The device lets you know in real time, whether you should speed up, slow down or even rest since it looks “inside” your muscle during physical activity to measure real bio signals that will determine how hard your body is working and then compare it to how hard it should be. By pairing it with your sports watch, you’ll be able to get the most out of your race or game day. This will help athletes redefine their capabilities and continually set new personal records and goals, pushing them to their max. Not only will the BSX help athletes, but it’ll help provide important info to coaches. There are three editions of the device: Runner’s Edition thats capable of measuring and maintaining lactate threshold profiles for a single user; Multi Sport Edition that includes both running and cycling profiles and has enhanced capabilities that allow a user to measure and simultaneously maintain multiple lactate thresholds for each of their sports, plus other advanced metrics like bike cadence; and finally the Team Edition that’s designed for multiple users and can hold up to 10 profiles at the same time on a single device, which is perfect for coaches.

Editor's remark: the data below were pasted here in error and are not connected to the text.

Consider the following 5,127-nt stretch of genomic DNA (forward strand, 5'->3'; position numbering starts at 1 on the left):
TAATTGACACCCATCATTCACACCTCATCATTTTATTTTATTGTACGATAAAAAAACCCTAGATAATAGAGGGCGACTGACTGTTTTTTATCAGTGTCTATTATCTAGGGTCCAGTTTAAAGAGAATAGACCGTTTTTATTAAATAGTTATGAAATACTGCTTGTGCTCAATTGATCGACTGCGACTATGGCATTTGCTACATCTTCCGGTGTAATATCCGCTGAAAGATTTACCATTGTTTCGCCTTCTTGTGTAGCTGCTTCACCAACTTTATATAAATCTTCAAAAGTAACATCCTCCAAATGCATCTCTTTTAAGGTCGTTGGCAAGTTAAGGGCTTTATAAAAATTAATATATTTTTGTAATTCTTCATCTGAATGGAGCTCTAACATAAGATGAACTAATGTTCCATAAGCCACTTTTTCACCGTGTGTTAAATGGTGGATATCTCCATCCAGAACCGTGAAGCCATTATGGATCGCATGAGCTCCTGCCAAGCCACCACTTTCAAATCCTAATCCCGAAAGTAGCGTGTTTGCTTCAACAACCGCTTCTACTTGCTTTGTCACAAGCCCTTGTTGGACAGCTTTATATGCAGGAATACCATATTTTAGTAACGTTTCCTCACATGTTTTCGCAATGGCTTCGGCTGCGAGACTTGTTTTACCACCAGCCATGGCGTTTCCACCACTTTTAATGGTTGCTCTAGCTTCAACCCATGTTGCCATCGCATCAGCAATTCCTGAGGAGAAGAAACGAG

What is your Lactate Threshold? Chances are you don’t know, but if you’re a serious athlete who runs or cycles, it could be just the key to improving your endurance and strength.

BSX Insight, based out of Houston, is the first-ever Lactate threshold monitor, meaning it analyzes the the composition and health of your actual muscles as you’re working out over time.

This is usually a blood-based test that involves needles and labs, but BSX Athletic has developed a light-based system to take the measurement instead. The wearable, which attaches to your calf muscle, uses LEDs to measure the tissue inside your leg, from the muscle itself to the capillaries to fat layers, and everything in between.

BSX Insight grabs that sample multiple times per second to create a unique readout of what’s happening inside that muscle at any given time.

Plus, the device measures things like pace/speed, heart rate, cadence, calories, and even oxygenation status.